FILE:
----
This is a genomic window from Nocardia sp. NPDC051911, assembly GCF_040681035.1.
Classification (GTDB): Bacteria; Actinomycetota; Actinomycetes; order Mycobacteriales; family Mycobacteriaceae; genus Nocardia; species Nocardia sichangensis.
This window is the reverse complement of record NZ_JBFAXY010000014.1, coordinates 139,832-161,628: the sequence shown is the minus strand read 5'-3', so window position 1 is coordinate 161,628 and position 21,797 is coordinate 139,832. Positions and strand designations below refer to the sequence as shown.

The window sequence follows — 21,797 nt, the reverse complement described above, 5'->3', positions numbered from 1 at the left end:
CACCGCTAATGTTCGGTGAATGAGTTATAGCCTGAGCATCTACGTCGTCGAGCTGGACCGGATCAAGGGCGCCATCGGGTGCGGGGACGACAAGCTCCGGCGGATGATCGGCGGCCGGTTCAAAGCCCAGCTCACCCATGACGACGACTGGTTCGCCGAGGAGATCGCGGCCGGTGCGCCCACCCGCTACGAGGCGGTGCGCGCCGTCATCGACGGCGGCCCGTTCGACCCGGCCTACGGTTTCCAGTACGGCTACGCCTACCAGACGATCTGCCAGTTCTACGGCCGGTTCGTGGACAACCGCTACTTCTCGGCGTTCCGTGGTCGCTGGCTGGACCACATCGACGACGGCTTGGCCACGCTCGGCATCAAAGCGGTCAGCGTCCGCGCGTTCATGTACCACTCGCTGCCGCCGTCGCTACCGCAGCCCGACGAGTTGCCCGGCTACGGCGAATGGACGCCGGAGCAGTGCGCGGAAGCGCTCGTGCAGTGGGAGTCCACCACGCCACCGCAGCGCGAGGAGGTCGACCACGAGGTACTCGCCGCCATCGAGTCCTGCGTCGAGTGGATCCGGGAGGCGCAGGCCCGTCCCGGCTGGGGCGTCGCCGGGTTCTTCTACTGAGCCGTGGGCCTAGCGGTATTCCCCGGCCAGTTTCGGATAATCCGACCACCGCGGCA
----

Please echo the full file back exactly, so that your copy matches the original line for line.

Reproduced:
This is a genomic window from Nocardia sp. NPDC051911, assembly GCF_040681035.1.
Classification (GTDB): Bacteria; Actinomycetota; Actinomycetes; order Mycobacteriales; family Mycobacteriaceae; genus Nocardia; species Nocardia sichangensis.
This window is the reverse complement of record NZ_JBFAXY010000014.1, coordinates 139,832-161,628: the sequence shown is the minus strand read 5'-3', so window position 1 is coordinate 161,628 and position 21,797 is coordinate 139,832. Positions and strand designations below refer to the sequence as shown.

The window sequence follows — 21,797 nt, the reverse complement described above, 5'->3', positions numbered from 1 at the left end:
CACCGCTAATGTTCGGTGAATGAGTTATAGCCTGAGCATCTACGTCGTCGAGCTGGACCGGATCAAGGGCGCCATCGGGTGCGGGGACGACAAGCTCCGGCGGATGATCGGCGGCCGGTTCAAAGCCCAGCTCACCCATGACGACGACTGGTTCGCCGAGGAGATCGCGGCCGGTGCGCCCACCCGCTACGAGGCGGTGCGCGCCGTCATCGACGGCGGCCCGTTCGACCCGGCCTACGGTTTCCAGTACGGCTACGCCTACCAGACGATCTGCCAGTTCTACGGCCGGTTCGTGGACAACCGCTACTTCTCGGCGTTCCGTGGTCGCTGGCTGGACCACATCGACGACGGCTTGGCCACGCTCGGCATCAAAGCGGTCAGCGTCCGCGCGTTCATGTACCACTCGCTGCCGCCGTCGCTACCGCAGCCCGACGAGTTGCCCGGCTACGGCGAATGGACGCCGGAGCAGTGCGCGGAAGCGCTCGTGCAGTGGGAGTCCACCACGCCACCGCAGCGCGAGGAGGTCGACCACGAGGTACTCGCCGCCATCGAGTCCTGCGTCGAGTGGATCCGGGAGGCGCAGGCCCGTCCCGGCTGGGGCGTCGCCGGGTTCTTCTACTGAGCCGTGGGCCTAGCGGTATTCCCCGGCCAGTTTCGGATAATCCGACCACCGCGGCA